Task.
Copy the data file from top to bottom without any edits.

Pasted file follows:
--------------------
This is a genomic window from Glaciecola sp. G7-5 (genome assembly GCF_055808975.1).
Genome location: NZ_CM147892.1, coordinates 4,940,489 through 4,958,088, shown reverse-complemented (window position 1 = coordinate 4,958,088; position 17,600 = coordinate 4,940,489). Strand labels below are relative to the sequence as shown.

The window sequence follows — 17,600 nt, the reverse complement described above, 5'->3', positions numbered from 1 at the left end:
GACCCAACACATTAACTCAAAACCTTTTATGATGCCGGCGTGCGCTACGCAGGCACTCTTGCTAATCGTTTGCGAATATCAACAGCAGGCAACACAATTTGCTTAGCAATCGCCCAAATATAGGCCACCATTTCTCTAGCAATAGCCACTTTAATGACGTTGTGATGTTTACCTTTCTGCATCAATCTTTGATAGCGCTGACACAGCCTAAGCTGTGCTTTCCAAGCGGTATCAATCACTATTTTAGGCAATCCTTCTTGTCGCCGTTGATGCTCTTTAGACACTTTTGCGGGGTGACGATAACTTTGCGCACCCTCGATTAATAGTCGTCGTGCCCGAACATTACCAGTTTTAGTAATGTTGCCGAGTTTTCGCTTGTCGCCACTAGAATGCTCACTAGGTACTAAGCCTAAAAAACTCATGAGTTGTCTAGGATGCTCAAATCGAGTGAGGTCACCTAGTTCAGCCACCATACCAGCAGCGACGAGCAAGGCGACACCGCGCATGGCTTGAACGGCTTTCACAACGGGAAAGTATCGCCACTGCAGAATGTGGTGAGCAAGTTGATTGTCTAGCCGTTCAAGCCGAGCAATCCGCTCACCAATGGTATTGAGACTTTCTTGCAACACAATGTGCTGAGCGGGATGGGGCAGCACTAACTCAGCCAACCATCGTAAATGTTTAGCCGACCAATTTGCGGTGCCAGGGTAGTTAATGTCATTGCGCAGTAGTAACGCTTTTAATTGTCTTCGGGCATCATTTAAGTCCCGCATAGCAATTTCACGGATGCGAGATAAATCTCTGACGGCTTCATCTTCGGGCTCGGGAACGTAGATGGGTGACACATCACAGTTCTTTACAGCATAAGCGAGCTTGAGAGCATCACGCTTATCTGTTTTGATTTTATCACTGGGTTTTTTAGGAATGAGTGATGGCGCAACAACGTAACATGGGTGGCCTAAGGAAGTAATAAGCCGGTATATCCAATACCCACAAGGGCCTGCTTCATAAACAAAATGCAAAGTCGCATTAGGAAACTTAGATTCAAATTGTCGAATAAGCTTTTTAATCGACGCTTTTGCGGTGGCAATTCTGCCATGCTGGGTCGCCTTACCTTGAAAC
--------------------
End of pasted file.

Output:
This is a genomic window from Glaciecola sp. G7-5 (genome assembly GCF_055808975.1).
Genome location: NZ_CM147892.1, coordinates 4,940,489 through 4,958,088, shown reverse-complemented (window position 1 = coordinate 4,958,088; position 17,600 = coordinate 4,940,489). Strand labels below are relative to the sequence as shown.

The window sequence follows — 17,600 nt, the reverse complement described above, 5'->3', positions numbered from 1 at the left end:
GACCCAACACATTAACTCAAAACCTTTTATGATGCCGGCGTGCGCTACGCAGGCACTCTTGCTAATCGTTTGCGAATATCAACAGCAGGCAACACAATTTGCTTAGCAATCGCCCAAATATAGGCCACCATTTCTCTAGCAATAGCCACTTTAATGACGTTGTGATGTTTACCTTTCTGCATCAATCTTTGATAGCGCTGACACAGCCTAAGCTGTGCTTTCCAAGCGGTATCAATCACTATTTTAGGCAATCCTTCTTGTCGCCGTTGATGCTCTTTAGACACTTTTGCGGGGTGACGATAACTTTGCGCACCCTCGATTAATAGTCGTCGTGCCCGAACATTACCAGTTTTAGTAATGTTGCCGAGTTTTCGCTTGTCGCCACTAGAATGCTCACTAGGTACTAAGCCTAAAAAACTCATGAGTTGTCTAGGATGCTCAAATCGAGTGAGGTCACCTAGTTCAGCCACCATACCAGCAGCGACGAGCAAGGCGACACCGCGCATGGCTTGAACGGCTTTCACAACGGGAAAGTATCGCCACTGCAGAATGTGGTGAGCAAGTTGATTGTCTAGCCGTTCAAGCCGAGCAATCCGCTCACCAATGGTATTGAGACTTTCTTGCAACACAATGTGCTGAGCGGGATGGGGCAGCACTAACTCAGCCAACCATCGTAAATGTTTAGCCGACCAATTTGCGGTGCCAGGGTAGTTAATGTCATTGCGCAGTAGTAACGCTTTTAATTGTCTTCGGGCATCATTTAAGTCCCGCATAGCAATTTCACGGATGCGAGATAAATCTCTGACGGCTTCATCTTCGGGCTCGGGAACGTAGATGGGTGACACATCACAGTTCTTTACAGCATAAGCGAGCTTGAGAGCATCACGCTTATCTGTTTTGATTTTATCACTGGGTTTTTTAGGAATGAGTGATGGCGCAACAACGTAACATGGGTGGCCTAAGGAAGTAATAAGCCGGTATATCCAATACCCACAAGGGCCTGCTTCATAAACAAAATGCAAAGTCGCATTAGGAAACTTAGATTCAAATTGTCGAATAAGCTTTTTAATCGACGCTTTTGCGGTGGCAATTCTGCCATGCTGGGTCGCCTTACCTTGAAAC